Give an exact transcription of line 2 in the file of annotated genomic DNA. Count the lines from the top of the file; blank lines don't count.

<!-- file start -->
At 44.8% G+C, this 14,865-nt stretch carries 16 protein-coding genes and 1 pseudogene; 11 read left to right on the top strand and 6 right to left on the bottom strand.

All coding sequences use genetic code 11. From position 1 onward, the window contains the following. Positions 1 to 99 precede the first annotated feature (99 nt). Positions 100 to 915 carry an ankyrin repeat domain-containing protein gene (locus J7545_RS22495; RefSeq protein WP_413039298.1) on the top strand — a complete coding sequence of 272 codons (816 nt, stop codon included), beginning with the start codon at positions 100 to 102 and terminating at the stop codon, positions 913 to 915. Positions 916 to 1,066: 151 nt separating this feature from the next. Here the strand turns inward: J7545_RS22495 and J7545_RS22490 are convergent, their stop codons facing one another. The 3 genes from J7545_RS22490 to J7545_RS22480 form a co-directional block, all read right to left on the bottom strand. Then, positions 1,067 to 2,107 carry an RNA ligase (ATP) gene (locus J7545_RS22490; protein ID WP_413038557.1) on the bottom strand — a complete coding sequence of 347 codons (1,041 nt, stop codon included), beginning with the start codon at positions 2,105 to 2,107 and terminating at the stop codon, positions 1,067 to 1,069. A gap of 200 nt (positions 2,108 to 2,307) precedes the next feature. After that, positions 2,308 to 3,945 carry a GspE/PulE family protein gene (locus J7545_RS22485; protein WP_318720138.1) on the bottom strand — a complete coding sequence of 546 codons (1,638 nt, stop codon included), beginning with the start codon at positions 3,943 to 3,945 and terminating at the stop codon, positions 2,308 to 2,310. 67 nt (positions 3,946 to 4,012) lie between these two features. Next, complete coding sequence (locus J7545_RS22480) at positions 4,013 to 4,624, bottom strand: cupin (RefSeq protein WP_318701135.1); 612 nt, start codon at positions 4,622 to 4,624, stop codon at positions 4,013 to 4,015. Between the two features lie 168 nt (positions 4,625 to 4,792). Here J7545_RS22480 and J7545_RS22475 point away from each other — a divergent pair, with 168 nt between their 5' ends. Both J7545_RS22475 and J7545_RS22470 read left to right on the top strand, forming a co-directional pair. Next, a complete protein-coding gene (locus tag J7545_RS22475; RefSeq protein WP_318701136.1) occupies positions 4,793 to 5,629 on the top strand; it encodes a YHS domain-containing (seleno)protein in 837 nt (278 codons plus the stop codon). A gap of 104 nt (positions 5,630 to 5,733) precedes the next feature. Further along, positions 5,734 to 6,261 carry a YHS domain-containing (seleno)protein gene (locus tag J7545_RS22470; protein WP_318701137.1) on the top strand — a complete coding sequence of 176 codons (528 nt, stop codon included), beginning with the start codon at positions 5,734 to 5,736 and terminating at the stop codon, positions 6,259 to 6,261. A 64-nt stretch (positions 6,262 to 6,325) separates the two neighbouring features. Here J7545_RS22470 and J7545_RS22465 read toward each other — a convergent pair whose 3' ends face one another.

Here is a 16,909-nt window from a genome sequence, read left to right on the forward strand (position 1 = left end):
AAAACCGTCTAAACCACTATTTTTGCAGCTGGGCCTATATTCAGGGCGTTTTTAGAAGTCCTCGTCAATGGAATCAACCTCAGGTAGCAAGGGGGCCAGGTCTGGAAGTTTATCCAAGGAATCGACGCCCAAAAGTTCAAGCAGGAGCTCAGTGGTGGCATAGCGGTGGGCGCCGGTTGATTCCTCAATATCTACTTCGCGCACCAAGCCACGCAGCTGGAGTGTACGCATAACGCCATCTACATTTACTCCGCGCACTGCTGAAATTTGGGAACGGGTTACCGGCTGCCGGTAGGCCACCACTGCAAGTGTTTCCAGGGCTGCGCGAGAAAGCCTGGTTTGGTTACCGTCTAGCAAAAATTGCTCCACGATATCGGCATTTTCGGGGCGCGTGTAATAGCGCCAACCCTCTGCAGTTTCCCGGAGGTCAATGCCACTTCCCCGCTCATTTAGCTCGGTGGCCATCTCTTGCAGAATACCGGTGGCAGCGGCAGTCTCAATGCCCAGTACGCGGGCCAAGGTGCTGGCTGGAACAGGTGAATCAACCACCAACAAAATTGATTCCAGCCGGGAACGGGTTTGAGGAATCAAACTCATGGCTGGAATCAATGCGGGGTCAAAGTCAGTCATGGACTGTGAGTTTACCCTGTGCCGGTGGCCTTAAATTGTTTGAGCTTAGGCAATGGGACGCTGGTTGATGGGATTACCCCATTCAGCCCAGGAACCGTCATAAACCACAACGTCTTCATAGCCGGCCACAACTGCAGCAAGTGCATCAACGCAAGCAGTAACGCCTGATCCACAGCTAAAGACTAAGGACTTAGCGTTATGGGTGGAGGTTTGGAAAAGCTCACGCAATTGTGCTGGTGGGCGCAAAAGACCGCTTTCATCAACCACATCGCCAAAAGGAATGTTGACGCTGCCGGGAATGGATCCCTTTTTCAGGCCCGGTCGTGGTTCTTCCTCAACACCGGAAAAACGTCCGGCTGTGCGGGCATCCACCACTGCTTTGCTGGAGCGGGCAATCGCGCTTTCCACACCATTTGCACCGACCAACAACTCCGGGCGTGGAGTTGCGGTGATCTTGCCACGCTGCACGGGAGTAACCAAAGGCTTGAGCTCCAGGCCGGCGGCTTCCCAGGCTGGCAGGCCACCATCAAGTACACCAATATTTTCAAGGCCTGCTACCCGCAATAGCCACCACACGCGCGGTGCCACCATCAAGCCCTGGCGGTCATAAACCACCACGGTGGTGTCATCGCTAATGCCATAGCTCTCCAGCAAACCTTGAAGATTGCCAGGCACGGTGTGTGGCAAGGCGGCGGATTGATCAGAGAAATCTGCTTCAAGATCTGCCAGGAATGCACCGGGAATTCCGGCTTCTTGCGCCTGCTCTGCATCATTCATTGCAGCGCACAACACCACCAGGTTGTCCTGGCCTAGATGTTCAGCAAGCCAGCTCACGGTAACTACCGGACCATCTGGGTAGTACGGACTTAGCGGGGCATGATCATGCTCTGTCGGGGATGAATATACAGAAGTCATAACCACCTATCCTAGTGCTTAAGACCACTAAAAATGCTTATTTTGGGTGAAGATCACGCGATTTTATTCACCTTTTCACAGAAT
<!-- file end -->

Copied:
All coding sequences use genetic code 11. From position 1 onward, the window contains the following. Positions 1 to 99 precede the first annotated feature (99 nt). Positions 100 to 915 carry an ankyrin repeat domain-containing protein gene (locus J7545_RS22495; RefSeq protein WP_413039298.1) on the top strand — a complete coding sequence of 272 codons (816 nt, stop codon included), beginning with the start codon at positions 100 to 102 and terminating at the stop codon, positions 913 to 915. Positions 916 to 1,066: 151 nt separating this feature from the next. Here the strand turns inward: J7545_RS22495 and J7545_RS22490 are convergent, their stop codons facing one another. The 3 genes from J7545_RS22490 to J7545_RS22480 form a co-directional block, all read right to left on the bottom strand. Then, positions 1,067 to 2,107 carry an RNA ligase (ATP) gene (locus J7545_RS22490; protein ID WP_413038557.1) on the bottom strand — a complete coding sequence of 347 codons (1,041 nt, stop codon included), beginning with the start codon at positions 2,105 to 2,107 and terminating at the stop codon, positions 1,067 to 1,069. A gap of 200 nt (positions 2,108 to 2,307) precedes the next feature. After that, positions 2,308 to 3,945 carry a GspE/PulE family protein gene (locus J7545_RS22485; protein WP_318720138.1) on the bottom strand — a complete coding sequence of 546 codons (1,638 nt, stop codon included), beginning with the start codon at positions 3,943 to 3,945 and terminating at the stop codon, positions 2,308 to 2,310. 67 nt (positions 3,946 to 4,012) lie between these two features. Next, complete coding sequence (locus J7545_RS22480) at positions 4,013 to 4,624, bottom strand: cupin (RefSeq protein WP_318701135.1); 612 nt, start codon at positions 4,622 to 4,624, stop codon at positions 4,013 to 4,015. Between the two features lie 168 nt (positions 4,625 to 4,792). Here J7545_RS22480 and J7545_RS22475 point away from each other — a divergent pair, with 168 nt between their 5' ends. Both J7545_RS22475 and J7545_RS22470 read left to right on the top strand, forming a co-directional pair. Next, a complete protein-coding gene (locus tag J7545_RS22475; RefSeq protein WP_318701136.1) occupies positions 4,793 to 5,629 on the top strand; it encodes a YHS domain-containing (seleno)protein in 837 nt (278 codons plus the stop codon). A gap of 104 nt (positions 5,630 to 5,733) precedes the next feature. Further along, positions 5,734 to 6,261 carry a YHS domain-containing (seleno)protein gene (locus tag J7545_RS22470; protein WP_318701137.1) on the top strand — a complete coding sequence of 176 codons (528 nt, stop codon included), beginning with the start codon at positions 5,734 to 5,736 and terminating at the stop codon, positions 6,259 to 6,261. A 64-nt stretch (positions 6,262 to 6,325) separates the two neighbouring features. Here J7545_RS22470 and J7545_RS22465 read toward each other — a convergent pair whose 3' ends face one another.